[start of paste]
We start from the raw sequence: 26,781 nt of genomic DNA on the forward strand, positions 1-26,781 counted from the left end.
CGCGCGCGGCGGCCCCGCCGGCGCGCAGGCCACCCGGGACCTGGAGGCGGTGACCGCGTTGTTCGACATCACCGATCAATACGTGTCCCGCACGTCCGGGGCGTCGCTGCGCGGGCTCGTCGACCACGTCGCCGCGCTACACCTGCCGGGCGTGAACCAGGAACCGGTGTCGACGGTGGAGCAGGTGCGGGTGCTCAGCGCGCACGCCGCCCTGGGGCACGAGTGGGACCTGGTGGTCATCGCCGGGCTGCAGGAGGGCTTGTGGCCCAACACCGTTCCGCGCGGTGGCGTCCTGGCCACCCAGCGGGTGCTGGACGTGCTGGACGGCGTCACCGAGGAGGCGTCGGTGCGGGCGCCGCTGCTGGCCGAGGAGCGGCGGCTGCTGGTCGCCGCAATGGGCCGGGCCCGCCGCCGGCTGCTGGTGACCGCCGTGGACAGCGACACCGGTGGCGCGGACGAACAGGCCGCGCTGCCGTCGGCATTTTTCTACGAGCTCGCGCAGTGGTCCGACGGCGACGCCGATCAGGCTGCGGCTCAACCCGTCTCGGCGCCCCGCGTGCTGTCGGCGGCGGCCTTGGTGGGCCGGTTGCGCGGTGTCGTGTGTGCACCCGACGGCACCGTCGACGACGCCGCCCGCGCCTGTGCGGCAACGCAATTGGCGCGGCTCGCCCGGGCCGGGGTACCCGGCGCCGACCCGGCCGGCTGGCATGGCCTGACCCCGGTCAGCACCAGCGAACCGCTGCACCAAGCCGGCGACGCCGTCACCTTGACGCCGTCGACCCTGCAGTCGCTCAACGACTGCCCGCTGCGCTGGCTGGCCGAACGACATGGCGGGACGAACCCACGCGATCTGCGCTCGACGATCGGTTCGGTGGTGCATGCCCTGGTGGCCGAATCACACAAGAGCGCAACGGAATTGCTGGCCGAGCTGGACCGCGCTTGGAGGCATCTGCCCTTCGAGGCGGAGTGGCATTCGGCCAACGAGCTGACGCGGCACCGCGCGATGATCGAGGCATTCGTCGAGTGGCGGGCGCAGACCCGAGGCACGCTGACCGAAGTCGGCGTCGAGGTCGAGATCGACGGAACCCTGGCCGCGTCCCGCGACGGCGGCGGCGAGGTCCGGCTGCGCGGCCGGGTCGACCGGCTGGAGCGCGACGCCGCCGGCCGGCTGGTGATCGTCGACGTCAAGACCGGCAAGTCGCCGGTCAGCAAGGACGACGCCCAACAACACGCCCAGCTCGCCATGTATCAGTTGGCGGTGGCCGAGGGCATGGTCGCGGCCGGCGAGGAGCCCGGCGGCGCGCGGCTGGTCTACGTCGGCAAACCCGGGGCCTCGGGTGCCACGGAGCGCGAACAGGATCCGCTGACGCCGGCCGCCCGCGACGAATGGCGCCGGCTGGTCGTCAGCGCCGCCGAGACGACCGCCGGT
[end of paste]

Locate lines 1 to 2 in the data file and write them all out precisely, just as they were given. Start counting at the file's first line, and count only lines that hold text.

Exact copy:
We start from the raw sequence: 26,781 nt of genomic DNA on the forward strand, positions 1-26,781 counted from the left end.
CGCGCGCGGCGGCCCCGCCGGCGCGCAGGCCACCCGGGACCTGGAGGCGGTGACCGCGTTGTTCGACATCACCGATCAATACGTGTCCCGCACGTCCGGGGCGTCGCTGCGCGGGCTCGTCGACCACGTCGCCGCGCTACACCTGCCGGGCGTGAACCAGGAACCGGTGTCGACGGTGGAGCAGGTGCGGGTGCTCAGCGCGCACGCCGCCCTGGGGCACGAGTGGGACCTGGTGGTCATCGCCGGGCTGCAGGAGGGCTTGTGGCCCAACACCGTTCCGCGCGGTGGCGTCCTGGCCACCCAGCGGGTGCTGGACGTGCTGGACGGCGTCACCGAGGAGGCGTCGGTGCGGGCGCCGCTGCTGGCCGAGGAGCGGCGGCTGCTGGTCGCCGCAATGGGCCGGGCCCGCCGCCGGCTGCTGGTGACCGCCGTGGACAGCGACACCGGTGGCGCGGACGAACAGGCCGCGCTGCCGTCGGCATTTTTCTACGAGCTCGCGCAGTGGTCCGACGGCGACGCCGATCAGGCTGCGGCTCAACCCGTCTCGGCGCCCCGCGTGCTGTCGGCGGCGGCCTTGGTGGGCCGGTTGCGCGGTGTCGTGTGTGCACCCGACGGCACCGTCGACGACGCCGCCCGCGCCTGTGCGGCAACGCAATTGGCGCGGCTCGCCCGGGCCGGGGTACCCGGCGCCGACCCGGCCGGCTGGCATGGCCTGACCCCGGTCAGCACCAGCGAACCGCTGCACCAAGCCGGCGACGCCGTCACCTTGACGCCGTCGACCCTGCAGTCGCTCAACGACTGCCCGCTGCGCTGGCTGGCCGAACGACATGGCGGGACGAACCCACGCGATCTGCGCTCGACGATCGGTTCGGTGGTGCATGCCCTGGTGGCCGAATCACACAAGAGCGCAACGGAATTGCTGGCCGAGCTGGACCGCGCTTGGAGGCATCTGCCCTTCGAGGCGGAGTGGCATTCGGCCAACGAGCTGACGCGGCACCGCGCGATGATCGAGGCATTCGTCGAGTGGCGGGCGCAGACCCGAGGCACGCTGACCGAAGTCGGCGTCGAGGTCGAGATCGACGGAACCCTGGCCGCGTCCCGCGACGGCGGCGGCGAGGTCCGGCTGCGCGGCCGGGTCGACCGGCTGGAGCGCGACGCCGCCGGCCGGCTGGTGATCGTCGACGTCAAGACCGGCAAGTCGCCGGTCAGCAAGGACGACGCCCAACAACACGCCCAGCTCGCCATGTATCAGTTGGCGGTGGCCGAGGGCATGGTCGCGGCCGGCGAGGAGCCCGGCGGCGCGCGGCTGGTCTACGTCGGCAAACCCGGGGCCTCGGGTGCCACGGAGCGCGAACAGGATCCGCTGACGCCGGCCGCCCGCGACGAATGGCGCCGGCTGGTCGTCAGCGCCGCCGAGACGACCGCCGGT